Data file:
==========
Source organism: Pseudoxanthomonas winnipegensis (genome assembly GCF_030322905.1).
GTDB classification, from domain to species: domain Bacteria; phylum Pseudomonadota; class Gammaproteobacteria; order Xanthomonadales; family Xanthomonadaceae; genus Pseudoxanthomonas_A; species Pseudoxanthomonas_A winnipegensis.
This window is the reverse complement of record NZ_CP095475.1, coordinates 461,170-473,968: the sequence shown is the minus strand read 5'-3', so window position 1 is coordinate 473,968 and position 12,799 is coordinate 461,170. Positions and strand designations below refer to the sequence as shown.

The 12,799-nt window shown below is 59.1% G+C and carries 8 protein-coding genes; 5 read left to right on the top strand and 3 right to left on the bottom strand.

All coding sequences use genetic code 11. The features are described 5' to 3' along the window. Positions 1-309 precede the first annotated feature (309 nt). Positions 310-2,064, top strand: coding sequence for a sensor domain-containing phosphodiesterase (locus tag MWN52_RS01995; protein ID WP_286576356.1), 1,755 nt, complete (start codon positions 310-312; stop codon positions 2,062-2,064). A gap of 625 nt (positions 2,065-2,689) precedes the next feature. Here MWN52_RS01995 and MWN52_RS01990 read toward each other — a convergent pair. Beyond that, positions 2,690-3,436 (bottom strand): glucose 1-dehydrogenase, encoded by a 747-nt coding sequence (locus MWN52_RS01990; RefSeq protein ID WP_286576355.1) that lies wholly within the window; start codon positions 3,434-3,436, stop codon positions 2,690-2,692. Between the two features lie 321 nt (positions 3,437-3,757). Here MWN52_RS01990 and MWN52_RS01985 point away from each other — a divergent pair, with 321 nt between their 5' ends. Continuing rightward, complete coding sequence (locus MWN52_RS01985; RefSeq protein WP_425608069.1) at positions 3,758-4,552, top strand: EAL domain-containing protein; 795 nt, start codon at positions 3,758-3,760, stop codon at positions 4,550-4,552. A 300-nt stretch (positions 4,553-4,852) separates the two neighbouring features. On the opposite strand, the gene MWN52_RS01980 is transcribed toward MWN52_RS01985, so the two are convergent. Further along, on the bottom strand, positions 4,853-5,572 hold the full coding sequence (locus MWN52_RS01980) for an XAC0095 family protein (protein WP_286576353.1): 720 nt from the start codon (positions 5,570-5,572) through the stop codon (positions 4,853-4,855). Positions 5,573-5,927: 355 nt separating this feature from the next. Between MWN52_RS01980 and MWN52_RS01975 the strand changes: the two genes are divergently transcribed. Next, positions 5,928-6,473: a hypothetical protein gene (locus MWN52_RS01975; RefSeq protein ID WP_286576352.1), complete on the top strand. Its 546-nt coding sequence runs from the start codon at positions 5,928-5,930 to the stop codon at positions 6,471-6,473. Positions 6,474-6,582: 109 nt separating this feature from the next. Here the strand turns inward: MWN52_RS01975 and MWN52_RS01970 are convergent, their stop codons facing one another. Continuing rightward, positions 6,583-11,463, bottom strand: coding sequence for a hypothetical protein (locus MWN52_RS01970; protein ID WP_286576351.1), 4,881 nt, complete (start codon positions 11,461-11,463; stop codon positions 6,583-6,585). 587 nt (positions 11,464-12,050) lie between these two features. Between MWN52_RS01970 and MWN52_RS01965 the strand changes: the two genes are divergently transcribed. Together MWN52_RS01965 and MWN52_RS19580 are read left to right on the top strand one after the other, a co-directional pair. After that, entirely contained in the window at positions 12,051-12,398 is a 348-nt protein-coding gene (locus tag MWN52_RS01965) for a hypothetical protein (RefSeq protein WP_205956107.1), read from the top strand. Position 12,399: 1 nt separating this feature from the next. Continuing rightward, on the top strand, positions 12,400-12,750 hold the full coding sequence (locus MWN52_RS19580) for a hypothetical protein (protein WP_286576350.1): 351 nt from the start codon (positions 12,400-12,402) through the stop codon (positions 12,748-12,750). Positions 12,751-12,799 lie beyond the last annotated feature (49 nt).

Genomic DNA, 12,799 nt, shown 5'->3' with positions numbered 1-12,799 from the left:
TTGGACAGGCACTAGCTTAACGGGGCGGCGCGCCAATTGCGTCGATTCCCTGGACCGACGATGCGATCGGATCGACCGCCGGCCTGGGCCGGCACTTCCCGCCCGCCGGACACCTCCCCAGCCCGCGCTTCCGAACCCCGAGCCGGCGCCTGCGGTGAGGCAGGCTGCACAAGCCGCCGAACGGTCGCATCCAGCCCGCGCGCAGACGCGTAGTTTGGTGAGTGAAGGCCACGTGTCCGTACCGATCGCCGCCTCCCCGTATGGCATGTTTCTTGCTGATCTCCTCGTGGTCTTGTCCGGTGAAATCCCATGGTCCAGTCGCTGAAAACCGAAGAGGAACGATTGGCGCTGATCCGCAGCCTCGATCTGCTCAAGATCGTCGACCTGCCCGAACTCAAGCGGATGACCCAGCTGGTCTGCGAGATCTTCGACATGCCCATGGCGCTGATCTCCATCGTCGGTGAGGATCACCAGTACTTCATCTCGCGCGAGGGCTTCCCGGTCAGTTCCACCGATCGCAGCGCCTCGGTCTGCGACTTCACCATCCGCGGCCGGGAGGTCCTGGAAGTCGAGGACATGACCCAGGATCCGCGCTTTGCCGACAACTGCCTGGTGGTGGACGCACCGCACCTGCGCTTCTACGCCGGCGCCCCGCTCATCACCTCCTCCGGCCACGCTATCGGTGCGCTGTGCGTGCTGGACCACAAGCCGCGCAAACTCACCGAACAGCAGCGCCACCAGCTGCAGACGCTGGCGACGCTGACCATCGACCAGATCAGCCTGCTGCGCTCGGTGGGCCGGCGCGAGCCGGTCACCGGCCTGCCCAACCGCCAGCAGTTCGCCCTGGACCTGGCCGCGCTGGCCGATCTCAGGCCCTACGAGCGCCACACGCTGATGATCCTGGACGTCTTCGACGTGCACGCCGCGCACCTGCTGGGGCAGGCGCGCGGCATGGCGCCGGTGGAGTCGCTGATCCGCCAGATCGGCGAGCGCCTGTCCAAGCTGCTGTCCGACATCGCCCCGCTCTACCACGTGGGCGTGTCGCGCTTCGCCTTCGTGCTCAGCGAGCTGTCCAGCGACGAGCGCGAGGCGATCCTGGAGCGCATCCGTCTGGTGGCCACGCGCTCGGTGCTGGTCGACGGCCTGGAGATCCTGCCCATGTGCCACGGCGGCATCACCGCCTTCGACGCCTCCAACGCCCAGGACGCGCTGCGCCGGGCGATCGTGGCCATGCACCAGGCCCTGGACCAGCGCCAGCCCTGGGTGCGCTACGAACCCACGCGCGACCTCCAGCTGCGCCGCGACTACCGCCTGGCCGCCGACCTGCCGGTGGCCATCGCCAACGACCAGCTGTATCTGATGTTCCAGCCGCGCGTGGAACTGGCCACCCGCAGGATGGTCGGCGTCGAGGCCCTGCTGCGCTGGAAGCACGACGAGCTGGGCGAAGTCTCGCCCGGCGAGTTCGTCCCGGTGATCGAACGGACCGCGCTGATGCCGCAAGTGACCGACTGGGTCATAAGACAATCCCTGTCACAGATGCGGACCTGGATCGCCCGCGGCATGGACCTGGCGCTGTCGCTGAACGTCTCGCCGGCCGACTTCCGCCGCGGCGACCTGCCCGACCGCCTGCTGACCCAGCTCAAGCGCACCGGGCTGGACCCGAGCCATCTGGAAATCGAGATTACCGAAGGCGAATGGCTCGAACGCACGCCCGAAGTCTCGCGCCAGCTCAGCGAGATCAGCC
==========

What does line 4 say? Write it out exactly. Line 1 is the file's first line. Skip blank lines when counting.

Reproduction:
The 12,799-nt window shown below is 59.1% G+C and carries 8 protein-coding genes; 5 read left to right on the top strand and 3 right to left on the bottom strand.